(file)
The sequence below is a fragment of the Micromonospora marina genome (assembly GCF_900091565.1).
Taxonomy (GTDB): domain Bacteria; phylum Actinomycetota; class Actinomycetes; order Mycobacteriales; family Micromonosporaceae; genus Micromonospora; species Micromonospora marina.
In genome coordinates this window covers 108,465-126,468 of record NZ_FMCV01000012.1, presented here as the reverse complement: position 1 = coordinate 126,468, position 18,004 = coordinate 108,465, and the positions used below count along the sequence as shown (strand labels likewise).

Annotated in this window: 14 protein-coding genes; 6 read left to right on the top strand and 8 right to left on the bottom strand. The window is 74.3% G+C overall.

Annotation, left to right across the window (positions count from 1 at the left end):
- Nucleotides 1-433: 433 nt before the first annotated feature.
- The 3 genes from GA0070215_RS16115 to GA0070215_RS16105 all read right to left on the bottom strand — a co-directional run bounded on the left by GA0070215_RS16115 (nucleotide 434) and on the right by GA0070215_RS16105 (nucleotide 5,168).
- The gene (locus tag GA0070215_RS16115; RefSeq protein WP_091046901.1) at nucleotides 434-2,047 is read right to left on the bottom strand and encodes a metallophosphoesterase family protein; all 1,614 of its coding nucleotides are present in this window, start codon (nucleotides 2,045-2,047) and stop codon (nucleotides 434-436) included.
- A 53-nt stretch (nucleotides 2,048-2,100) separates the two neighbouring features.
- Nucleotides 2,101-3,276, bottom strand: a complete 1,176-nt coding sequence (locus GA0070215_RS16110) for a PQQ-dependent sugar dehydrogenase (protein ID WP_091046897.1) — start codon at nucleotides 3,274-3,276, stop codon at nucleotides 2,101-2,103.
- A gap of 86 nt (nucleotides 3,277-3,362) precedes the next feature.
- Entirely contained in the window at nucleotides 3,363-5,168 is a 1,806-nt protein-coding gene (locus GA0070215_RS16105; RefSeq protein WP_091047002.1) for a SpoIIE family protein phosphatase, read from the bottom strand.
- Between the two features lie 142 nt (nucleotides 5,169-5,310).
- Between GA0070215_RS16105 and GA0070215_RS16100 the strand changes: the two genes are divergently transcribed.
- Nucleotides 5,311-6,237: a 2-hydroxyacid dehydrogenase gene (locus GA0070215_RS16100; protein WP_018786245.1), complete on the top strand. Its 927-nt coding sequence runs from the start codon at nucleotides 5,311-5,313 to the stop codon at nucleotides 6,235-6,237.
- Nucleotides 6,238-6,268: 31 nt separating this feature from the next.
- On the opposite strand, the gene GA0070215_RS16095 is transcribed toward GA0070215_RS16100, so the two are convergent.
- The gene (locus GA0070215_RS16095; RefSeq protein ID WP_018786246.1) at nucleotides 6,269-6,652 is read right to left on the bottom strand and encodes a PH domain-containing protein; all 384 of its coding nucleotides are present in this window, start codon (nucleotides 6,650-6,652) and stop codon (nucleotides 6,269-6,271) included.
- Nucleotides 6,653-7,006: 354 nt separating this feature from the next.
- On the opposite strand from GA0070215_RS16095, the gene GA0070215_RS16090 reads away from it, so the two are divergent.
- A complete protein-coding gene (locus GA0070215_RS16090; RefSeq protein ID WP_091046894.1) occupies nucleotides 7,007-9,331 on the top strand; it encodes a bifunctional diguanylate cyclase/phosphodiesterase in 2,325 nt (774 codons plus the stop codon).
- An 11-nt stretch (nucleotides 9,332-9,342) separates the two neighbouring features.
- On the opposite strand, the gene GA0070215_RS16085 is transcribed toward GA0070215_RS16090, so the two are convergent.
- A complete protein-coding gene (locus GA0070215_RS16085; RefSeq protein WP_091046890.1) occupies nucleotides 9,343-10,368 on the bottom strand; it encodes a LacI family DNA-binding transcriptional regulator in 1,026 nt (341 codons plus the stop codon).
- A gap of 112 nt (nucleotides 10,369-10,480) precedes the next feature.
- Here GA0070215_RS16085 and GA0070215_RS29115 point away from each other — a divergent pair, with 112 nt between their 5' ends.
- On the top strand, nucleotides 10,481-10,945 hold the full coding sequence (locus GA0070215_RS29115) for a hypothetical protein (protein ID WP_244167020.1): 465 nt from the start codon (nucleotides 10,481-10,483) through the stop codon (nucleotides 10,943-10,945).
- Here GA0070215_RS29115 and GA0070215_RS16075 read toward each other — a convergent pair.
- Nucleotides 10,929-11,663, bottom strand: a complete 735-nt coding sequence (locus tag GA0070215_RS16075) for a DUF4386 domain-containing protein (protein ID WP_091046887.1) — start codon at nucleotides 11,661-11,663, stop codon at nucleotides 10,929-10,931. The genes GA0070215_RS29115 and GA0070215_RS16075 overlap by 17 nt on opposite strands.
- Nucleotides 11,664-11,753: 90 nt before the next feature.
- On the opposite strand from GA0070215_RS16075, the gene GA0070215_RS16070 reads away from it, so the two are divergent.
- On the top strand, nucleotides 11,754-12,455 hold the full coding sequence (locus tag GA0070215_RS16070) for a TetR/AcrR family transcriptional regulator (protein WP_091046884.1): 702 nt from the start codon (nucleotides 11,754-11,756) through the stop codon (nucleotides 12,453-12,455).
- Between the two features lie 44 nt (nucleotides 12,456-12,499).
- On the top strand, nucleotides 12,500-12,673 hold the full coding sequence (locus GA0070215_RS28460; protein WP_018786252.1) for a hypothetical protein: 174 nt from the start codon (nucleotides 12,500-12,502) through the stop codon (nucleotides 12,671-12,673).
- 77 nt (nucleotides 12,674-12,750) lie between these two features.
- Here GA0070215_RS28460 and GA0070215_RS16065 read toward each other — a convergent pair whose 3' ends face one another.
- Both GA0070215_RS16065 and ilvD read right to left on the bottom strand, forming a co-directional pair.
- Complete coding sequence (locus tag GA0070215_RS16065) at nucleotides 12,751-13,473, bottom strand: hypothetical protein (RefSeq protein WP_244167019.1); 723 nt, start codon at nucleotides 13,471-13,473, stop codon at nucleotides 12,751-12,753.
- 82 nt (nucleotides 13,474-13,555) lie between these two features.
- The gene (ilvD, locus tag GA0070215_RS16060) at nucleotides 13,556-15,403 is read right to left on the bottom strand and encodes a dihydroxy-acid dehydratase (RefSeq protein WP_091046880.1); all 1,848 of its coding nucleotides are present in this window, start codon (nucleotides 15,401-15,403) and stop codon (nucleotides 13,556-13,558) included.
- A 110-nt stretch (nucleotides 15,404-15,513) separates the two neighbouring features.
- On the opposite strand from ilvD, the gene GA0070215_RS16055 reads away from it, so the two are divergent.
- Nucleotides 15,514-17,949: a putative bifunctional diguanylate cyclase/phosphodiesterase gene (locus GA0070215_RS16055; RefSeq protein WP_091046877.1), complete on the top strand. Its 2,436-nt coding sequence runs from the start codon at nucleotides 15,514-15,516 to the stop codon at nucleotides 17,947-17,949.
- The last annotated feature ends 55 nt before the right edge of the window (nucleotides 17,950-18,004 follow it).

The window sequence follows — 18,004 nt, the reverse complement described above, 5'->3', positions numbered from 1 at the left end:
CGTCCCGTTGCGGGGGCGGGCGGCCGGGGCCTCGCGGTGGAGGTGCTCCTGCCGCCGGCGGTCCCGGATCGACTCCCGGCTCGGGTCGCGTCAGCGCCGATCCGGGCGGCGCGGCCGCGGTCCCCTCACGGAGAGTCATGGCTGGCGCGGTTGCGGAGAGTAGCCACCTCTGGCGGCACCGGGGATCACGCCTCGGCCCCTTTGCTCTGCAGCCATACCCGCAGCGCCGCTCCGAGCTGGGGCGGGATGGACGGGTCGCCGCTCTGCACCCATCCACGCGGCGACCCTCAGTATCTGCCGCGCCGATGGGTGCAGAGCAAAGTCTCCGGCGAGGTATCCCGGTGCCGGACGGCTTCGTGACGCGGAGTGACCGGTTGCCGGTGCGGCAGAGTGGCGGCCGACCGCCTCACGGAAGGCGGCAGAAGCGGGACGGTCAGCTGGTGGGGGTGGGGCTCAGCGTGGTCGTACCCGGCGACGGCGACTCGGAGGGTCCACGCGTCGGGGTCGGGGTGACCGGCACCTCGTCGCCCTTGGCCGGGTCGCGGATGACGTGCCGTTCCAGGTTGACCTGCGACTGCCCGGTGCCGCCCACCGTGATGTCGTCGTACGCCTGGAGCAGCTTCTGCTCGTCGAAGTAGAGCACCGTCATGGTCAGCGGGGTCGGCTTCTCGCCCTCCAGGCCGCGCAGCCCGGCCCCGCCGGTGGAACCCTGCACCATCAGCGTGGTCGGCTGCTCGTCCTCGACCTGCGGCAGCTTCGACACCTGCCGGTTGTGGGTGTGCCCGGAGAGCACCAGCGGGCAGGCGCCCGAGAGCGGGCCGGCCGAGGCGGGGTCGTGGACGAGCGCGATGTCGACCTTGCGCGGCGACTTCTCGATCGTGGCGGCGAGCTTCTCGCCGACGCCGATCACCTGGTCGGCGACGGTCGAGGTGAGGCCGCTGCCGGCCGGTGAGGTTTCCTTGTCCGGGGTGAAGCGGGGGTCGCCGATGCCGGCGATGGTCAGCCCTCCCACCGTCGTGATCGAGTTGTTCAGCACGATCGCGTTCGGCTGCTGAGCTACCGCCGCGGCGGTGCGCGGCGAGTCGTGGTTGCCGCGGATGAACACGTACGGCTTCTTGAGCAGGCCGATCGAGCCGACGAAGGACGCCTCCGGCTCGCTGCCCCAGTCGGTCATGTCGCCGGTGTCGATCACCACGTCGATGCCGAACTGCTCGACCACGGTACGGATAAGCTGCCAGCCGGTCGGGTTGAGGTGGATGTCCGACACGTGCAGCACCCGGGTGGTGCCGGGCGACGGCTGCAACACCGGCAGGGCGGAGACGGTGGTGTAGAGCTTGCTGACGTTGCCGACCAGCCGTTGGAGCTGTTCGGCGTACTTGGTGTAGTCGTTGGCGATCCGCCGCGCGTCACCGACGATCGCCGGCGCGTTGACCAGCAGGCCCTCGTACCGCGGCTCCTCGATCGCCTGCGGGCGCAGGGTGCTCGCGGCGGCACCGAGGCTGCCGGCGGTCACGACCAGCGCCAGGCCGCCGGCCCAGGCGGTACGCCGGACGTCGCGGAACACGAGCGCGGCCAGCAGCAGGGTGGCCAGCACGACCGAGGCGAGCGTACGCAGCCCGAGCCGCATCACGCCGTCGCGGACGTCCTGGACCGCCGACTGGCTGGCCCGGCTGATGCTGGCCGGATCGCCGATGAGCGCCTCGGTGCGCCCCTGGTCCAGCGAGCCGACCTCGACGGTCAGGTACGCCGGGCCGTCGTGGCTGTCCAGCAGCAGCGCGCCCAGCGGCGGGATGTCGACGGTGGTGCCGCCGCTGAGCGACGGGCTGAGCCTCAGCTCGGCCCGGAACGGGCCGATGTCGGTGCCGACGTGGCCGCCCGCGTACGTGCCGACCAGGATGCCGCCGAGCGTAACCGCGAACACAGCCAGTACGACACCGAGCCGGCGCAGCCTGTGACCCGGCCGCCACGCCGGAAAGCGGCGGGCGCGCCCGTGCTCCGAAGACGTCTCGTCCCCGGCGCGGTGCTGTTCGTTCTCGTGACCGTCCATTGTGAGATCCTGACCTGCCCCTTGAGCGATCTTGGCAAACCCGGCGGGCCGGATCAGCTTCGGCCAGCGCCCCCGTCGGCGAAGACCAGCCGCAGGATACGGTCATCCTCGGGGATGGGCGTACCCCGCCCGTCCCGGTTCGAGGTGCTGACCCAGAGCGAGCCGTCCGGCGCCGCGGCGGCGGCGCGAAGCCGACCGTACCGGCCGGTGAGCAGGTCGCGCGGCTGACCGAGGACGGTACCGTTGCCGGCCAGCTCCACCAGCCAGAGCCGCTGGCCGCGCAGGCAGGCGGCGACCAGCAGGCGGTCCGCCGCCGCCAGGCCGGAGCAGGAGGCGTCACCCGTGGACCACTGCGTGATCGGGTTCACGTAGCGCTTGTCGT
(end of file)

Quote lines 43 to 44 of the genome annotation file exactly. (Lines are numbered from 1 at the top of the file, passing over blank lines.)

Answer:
- Nucleotides 15,514-17,949: a putative bifunctional diguanylate cyclase/phosphodiesterase gene (locus GA0070215_RS16055; RefSeq protein WP_091046877.1), complete on the top strand. Its 2,436-nt coding sequence runs from the start codon at nucleotides 15,514-15,516 to the stop codon at nucleotides 17,947-17,949.
- The last annotated feature ends 55 nt before the right edge of the window (nucleotides 17,950-18,004 follow it).